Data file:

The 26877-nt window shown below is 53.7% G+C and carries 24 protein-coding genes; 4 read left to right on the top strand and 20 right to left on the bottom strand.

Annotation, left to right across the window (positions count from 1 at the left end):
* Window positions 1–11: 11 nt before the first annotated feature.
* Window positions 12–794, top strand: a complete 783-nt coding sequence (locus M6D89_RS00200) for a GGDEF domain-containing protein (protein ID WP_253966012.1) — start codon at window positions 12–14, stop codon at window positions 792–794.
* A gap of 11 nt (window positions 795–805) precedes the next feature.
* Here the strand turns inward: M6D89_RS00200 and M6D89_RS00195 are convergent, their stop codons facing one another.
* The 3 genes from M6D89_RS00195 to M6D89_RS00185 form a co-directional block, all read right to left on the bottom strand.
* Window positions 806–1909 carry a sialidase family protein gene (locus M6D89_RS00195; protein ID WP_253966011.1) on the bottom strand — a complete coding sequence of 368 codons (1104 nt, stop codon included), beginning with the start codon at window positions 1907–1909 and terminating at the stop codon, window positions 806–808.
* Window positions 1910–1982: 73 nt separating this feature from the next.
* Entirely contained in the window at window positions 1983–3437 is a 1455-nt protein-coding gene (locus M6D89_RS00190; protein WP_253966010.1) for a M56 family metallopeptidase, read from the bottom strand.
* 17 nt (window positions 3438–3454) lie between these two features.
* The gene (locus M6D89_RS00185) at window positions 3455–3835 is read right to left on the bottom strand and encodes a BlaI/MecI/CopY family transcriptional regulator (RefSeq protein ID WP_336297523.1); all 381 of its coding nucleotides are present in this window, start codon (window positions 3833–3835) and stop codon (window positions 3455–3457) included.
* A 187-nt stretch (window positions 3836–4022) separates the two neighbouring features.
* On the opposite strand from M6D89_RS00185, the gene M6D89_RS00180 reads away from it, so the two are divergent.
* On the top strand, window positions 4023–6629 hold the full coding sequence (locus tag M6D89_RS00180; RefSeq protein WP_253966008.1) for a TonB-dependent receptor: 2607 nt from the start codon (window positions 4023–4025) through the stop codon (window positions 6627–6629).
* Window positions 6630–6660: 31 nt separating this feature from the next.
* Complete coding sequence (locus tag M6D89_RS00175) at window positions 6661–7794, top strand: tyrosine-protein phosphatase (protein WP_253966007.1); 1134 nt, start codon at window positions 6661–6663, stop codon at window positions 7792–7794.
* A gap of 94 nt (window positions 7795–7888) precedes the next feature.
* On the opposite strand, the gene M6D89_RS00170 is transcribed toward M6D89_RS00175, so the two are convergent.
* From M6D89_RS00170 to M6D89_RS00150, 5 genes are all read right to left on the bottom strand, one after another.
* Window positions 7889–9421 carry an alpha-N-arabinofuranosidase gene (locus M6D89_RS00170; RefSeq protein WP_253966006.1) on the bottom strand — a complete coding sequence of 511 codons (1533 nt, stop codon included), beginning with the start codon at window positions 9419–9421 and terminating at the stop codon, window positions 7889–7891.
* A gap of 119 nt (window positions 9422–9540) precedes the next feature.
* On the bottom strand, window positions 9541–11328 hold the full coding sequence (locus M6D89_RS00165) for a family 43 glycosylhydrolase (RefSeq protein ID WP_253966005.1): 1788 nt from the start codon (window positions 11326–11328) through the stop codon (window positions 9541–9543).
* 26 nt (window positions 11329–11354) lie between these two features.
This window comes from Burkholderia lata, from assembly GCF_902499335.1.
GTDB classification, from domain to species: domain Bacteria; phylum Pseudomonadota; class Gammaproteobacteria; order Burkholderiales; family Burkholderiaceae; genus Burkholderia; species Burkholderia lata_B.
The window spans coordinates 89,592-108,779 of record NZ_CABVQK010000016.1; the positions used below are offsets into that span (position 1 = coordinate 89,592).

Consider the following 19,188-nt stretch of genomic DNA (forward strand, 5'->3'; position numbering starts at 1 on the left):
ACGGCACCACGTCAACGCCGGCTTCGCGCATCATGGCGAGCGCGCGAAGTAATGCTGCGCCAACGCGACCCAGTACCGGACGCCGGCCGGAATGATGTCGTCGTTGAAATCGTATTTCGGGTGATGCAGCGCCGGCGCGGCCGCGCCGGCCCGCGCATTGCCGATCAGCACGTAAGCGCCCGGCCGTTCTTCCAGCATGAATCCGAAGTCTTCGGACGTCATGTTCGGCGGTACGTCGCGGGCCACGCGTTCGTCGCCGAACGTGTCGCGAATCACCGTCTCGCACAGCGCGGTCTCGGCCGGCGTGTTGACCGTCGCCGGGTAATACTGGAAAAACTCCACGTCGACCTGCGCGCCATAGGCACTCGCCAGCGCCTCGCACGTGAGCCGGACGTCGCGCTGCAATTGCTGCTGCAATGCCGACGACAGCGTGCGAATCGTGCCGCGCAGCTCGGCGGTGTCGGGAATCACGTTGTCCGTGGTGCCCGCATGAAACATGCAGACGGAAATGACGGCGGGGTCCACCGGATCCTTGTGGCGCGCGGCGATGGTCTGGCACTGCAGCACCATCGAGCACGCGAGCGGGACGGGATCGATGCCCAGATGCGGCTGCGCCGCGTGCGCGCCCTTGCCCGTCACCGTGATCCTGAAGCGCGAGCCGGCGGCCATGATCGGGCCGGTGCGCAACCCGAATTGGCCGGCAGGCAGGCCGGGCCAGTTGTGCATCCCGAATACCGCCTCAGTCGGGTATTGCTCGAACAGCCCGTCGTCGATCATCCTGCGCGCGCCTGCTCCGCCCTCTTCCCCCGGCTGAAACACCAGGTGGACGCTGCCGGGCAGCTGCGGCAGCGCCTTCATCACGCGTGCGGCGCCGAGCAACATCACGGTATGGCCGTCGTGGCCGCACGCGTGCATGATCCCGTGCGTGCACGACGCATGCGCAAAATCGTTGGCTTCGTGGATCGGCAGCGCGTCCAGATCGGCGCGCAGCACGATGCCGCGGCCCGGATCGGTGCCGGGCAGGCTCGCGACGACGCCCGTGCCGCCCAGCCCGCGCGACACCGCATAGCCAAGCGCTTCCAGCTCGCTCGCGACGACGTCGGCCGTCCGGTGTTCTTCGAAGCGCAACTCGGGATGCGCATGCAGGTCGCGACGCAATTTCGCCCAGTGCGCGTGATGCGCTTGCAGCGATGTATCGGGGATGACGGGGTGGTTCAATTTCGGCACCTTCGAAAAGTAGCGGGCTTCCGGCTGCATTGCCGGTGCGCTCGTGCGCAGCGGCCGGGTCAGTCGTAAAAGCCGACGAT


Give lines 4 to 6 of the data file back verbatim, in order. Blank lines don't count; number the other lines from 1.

* Window positions 12–794, top strand: a complete 783-nt coding sequence (locus M6D89_RS00200) for a GGDEF domain-containing protein (protein ID WP_253966012.1) — start codon at window positions 12–14, stop codon at window positions 792–794.
* A gap of 11 nt (window positions 795–805) precedes the next feature.
* Here the strand turns inward: M6D89_RS00200 and M6D89_RS00195 are convergent, their stop codons facing one another.